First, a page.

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Updated February 1, 2021

 Summary: Although fire insurance has been accepted as a routine form of protection for many generations, “fire” has never been defined in any standard insurance policy insuring against the peril of fire, or in any form or endorsement commonly used with the contract. The same is true of the many other insurance forms that refer to fire in one way or another—in an exclusion, condition, or deductible. Because insurers have not defined the policy language related to this peril, the issue of what types of fire losses are covered and what are not has been developing in court decisions since the early nineteenth century. This article offers a general discussion of the issue. Some of the cases cited in this article are old, but they are still valid law and form the basis upon which today’s acceptance of coverage due to fire loss is anchored.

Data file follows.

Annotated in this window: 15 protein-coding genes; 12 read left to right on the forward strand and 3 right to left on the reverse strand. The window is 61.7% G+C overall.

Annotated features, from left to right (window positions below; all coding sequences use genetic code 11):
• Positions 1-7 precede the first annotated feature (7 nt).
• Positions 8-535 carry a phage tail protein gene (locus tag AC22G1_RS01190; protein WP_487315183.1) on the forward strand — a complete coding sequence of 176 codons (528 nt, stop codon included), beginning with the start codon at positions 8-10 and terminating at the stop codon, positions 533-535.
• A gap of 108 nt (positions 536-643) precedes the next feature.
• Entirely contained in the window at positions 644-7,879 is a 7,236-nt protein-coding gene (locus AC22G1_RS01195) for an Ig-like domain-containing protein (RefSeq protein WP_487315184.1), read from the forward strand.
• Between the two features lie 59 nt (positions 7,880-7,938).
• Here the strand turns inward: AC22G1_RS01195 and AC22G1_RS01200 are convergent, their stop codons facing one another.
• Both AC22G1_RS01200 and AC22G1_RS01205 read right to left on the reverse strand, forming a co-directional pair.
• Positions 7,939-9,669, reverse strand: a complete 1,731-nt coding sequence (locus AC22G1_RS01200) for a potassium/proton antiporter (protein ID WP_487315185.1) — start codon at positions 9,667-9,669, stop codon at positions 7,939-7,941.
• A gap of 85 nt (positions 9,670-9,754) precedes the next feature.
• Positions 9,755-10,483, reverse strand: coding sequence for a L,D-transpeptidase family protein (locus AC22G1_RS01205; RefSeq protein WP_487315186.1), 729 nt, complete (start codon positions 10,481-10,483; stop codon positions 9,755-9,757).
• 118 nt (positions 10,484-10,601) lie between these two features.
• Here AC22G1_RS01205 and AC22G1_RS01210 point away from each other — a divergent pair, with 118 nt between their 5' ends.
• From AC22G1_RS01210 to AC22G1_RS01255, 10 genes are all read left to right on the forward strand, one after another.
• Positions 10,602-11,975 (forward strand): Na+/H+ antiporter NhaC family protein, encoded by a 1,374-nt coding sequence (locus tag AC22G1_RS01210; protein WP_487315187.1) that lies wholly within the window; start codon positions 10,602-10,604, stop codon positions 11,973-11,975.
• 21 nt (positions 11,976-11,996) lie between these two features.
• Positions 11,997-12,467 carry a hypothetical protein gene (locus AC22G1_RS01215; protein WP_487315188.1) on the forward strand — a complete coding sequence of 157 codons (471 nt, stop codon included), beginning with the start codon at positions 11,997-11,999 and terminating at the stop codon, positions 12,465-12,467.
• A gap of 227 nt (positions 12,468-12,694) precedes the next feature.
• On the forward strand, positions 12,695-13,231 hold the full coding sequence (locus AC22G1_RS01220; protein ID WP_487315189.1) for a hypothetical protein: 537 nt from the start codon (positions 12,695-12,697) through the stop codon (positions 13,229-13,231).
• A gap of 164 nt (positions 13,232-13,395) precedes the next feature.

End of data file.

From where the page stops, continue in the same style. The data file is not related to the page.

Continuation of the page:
Topics covered:

A brief history

Elements of fire

Friendly fire

Excessive fire

The temporal standard

Reasonable expectations

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